Thursday, December 31, 2009
"Father God, I thank You for Your kindness and mercy which has allowed me to see the end of still another year. Certainly, there have been moments in my life which have pleased You, but far more have, no doubt, caused You to shake Your head in disappointment. So, even as I thank You, I ask once again for forgiveness for those moments of living which have been less than what they should have been. Help me, Father God, to live up to Your expectations and to be about Your agenda in the places where You have put me.
But, more than this prayer for myself is the prayer in my heart tonight for so many others whose lives have intersected with my own. They have intersected because of the way You have enabled our paths to cross over the years. I remember so many of them tonight and ask Your abundant blessings upon them. I ask You to encourage and help, to forgive and to love. I pray for those who continue to struggle with chronic family problems. I ask for Your healing powers to rest heavy on those whose bodies are broken. I pray for the ones whose hearts have been shattered by the undesired circumstances of life. And, I pray, too, for each church to which You have sent me and ask that You would grant a powerful season of spiritual renewal.
Carry us all forward into Your future and into Your will. Give us grace to receive what touches our life from Your hand and such an awareness of Your Holy Spirit that we are never tempted to turn aside from the way of faithfulness. In Jesus name...in Jesus name...Amen."
Thursday, December 24, 2009
Christmas Eve is filled with so many traditions. It is interesting the way some things become tradition for us. At first we do not recognize it is happening. It is only after years have passed and we begin to see how something has become tradition that we are truly able to recognize it and call it by name. When I was in seminary I was given a book entitled "The Christian Year with Charles Wesley." It was written by John Lawson, one of my professors. As I recall he gave those of us studying with him an autographed copy. Every year on Christmas Eve I read some of the selected writings. This year has been no exception.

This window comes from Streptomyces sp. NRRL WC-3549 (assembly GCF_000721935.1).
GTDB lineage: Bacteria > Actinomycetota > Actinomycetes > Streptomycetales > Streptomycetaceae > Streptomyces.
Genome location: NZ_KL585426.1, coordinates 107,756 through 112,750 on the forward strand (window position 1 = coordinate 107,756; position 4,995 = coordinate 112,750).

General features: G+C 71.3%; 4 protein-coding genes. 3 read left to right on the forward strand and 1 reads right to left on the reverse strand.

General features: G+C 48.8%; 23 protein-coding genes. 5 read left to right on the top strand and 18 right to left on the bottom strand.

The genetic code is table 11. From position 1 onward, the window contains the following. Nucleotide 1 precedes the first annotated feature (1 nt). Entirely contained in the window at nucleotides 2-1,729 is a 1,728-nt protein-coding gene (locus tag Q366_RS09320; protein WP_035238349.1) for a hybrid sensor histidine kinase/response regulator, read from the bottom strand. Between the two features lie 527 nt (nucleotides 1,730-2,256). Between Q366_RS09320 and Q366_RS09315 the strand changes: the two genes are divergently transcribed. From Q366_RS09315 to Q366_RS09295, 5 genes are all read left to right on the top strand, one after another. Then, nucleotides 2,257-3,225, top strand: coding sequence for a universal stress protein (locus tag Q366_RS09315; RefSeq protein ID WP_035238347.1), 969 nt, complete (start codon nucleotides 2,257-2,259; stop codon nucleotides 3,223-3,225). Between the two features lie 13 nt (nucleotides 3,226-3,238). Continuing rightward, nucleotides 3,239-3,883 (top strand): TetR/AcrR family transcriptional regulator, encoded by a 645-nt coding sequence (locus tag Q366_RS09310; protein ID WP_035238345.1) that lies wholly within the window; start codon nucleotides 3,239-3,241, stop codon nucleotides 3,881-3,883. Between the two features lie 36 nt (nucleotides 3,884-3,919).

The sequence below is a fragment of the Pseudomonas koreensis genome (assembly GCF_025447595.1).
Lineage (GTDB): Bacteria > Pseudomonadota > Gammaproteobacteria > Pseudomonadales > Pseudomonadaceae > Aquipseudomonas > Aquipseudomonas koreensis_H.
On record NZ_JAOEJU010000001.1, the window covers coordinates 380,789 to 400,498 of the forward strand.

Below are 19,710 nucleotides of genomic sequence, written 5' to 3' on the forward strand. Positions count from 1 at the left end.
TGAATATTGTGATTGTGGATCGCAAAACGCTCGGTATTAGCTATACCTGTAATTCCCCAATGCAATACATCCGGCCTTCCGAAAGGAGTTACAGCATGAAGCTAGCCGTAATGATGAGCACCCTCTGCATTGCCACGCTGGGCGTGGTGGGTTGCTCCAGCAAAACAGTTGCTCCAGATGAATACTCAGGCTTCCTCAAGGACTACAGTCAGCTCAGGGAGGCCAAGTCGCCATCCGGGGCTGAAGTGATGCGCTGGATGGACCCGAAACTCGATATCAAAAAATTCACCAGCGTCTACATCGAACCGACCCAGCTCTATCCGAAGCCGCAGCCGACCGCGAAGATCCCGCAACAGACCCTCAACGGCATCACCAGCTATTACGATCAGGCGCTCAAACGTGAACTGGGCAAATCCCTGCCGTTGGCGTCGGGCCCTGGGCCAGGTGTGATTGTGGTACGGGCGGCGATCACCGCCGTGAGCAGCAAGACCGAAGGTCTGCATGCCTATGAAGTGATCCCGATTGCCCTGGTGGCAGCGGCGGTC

There was a time when I would offer three services of communion and prayers on Christmas Eve. After people were served communion, I would move back along the rail, place my hands on the heads of some of the family members, and offer a prayer for that family as they knelt on Christmas Eve. It was not a long prayer, but it was a very personal and powerful moment of intercession for me. As the congregations got larger, such a service became impossible for me to do. It has always been one of the things I miss doing on this holy evening.
Between those services, while waiting on the next crowd to gather, I would take Lawson's book with me and read from it. It has been my companion on my many a Christmas Eve. One verse from the Christmas Eve meditation says, "To men of simple heart, The Savior still reveal, The Welcome news impart, Of joy unspeakable; To us who here our station keep, To us a child is given, Who wait to find, while others sleep, The Lord of earth and heaven." Far beyond my seminary days has this man blessed me.
Saturday, December 19, 2009
It has been fifty-four years, but still this date is remembered as a day my life changed. My Father left home in the early morning, spoke a word as he was leaving, and was gone forever. It was in the early evening when the Air Force chaplain and some others came to tell my Mother he had been killed in a mid air collision with another plane earlier in the day. Those moments are etched so permanently in my mind that remembering makes it seem like yesterday. Life changed for my family and for the other families involved in that December tragedy. My own life has been, and in some ways, continues to be shaped by the loss of my Father at age seven.
At first there were more questions than there were answers. And while there are still some unanswered questions, they are no longer the consuming things they once were. I do know that the tragedy of the day caused me to look heavenward for the first time. Two years after my Father's death, I was baptized and my journey of faith began. It was something my Father started, too. It is good not to have any questions about that issue. He had never been a church go-er, but in the months before his death, he became aware of how God was seeking him and was making plans for his own baptism when death interrupted them. At first I thought the story of his plans for baptism were said by family to make me feel better, but then I found words written by a chaplain who knew him that spoke of his changed heart. I am grateful for those written words and even more grateful for the assurance of my Father's faith in Jesus.